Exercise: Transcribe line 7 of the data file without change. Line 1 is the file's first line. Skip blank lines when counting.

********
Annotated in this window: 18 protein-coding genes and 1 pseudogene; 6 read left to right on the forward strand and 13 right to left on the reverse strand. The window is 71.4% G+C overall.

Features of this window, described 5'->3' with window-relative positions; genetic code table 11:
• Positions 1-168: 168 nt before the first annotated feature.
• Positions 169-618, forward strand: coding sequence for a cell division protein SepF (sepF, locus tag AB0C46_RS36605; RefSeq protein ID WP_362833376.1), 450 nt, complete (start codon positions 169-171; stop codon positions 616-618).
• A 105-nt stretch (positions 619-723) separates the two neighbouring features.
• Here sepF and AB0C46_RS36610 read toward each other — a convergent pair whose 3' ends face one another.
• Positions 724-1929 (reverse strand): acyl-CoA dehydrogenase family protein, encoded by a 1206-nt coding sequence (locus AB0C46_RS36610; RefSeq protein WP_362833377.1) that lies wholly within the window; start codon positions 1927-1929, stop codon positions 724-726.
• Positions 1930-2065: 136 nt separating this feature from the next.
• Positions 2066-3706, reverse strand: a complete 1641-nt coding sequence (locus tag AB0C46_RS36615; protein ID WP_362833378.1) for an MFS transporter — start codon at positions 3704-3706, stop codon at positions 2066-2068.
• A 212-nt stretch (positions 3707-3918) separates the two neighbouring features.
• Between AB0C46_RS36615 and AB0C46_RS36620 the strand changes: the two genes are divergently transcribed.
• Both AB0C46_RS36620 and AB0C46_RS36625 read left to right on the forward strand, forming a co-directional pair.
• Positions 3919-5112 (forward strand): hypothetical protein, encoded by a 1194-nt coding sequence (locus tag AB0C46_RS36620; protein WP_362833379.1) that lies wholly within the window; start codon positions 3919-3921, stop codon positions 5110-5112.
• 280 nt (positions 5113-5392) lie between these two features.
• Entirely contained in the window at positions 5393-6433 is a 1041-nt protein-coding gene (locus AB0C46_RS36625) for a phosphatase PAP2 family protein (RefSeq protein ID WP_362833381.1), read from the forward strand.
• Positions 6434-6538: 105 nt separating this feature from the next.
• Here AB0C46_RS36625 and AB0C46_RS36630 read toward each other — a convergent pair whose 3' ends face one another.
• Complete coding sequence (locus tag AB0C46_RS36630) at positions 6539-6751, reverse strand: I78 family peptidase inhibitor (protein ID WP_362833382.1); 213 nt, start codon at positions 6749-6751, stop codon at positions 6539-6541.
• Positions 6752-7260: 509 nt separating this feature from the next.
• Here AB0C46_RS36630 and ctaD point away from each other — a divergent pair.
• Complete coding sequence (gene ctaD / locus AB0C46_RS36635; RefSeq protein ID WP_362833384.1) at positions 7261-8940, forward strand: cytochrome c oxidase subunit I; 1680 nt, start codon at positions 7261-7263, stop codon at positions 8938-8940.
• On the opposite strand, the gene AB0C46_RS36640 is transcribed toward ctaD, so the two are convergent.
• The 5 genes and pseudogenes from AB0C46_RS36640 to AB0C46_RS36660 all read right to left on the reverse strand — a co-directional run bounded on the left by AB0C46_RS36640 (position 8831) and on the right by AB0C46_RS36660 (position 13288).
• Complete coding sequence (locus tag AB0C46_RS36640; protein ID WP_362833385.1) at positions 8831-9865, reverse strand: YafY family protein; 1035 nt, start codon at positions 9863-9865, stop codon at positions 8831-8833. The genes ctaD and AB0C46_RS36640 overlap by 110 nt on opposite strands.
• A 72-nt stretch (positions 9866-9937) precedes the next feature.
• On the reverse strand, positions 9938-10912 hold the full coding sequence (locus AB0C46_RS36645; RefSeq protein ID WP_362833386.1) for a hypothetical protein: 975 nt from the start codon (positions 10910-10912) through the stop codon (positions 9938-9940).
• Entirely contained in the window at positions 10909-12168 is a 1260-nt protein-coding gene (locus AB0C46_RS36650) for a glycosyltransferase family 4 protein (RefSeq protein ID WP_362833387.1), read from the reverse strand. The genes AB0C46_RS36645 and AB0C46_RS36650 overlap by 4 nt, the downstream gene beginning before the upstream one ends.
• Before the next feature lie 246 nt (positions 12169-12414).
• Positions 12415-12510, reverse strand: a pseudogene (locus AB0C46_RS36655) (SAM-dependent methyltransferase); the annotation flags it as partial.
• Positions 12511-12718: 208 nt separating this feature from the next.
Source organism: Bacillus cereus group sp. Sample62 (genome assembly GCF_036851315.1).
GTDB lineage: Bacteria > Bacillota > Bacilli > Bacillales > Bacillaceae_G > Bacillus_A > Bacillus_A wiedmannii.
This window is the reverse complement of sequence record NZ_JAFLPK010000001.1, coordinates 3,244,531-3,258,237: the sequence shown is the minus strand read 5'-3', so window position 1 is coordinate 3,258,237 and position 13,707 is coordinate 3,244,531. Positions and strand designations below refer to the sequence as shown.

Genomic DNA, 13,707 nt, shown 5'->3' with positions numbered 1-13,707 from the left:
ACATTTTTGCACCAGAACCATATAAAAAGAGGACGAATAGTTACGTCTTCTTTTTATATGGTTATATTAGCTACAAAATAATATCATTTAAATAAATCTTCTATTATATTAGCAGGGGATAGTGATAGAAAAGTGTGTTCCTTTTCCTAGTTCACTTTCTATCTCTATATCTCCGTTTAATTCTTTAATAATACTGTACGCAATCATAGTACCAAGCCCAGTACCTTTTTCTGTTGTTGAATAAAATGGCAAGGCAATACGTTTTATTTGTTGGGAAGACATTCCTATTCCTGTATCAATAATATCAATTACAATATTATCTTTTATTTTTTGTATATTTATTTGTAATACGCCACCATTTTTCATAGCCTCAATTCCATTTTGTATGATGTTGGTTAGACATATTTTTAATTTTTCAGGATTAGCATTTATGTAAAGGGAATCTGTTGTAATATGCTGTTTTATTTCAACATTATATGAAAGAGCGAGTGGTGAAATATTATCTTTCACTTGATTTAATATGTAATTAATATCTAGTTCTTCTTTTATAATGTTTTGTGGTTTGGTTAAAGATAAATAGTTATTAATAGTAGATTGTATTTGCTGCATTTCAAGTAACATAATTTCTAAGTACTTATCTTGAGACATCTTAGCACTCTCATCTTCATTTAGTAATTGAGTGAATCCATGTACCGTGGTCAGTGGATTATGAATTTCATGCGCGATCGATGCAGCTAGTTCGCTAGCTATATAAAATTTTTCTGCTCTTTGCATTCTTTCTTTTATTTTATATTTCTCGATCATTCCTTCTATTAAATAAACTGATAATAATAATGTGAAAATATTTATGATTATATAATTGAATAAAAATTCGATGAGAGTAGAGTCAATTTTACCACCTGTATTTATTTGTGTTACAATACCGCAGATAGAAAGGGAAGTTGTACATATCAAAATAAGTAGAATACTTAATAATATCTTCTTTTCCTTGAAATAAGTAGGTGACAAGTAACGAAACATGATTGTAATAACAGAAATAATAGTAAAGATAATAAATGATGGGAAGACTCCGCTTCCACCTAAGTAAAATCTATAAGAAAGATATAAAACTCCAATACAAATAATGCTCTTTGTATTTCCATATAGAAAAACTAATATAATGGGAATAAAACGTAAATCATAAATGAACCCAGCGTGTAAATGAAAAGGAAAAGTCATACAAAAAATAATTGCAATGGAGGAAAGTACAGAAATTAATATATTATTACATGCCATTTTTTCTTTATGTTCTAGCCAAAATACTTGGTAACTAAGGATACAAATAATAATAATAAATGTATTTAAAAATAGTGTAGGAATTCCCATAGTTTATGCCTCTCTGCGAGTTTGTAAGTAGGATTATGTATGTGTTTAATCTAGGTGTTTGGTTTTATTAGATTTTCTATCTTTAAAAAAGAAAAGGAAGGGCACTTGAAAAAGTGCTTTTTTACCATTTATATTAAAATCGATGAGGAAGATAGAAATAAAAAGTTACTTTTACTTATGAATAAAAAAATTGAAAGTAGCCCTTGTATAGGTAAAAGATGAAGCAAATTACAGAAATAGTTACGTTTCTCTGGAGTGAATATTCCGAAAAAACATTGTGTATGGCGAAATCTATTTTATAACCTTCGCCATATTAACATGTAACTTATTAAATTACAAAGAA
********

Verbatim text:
• Positions 724-1929 (reverse strand): acyl-CoA dehydrogenase family protein, encoded by a 1206-nt coding sequence (locus AB0C46_RS36610; RefSeq protein WP_362833377.1) that lies wholly within the window; start codon positions 1927-1929, stop codon positions 724-726.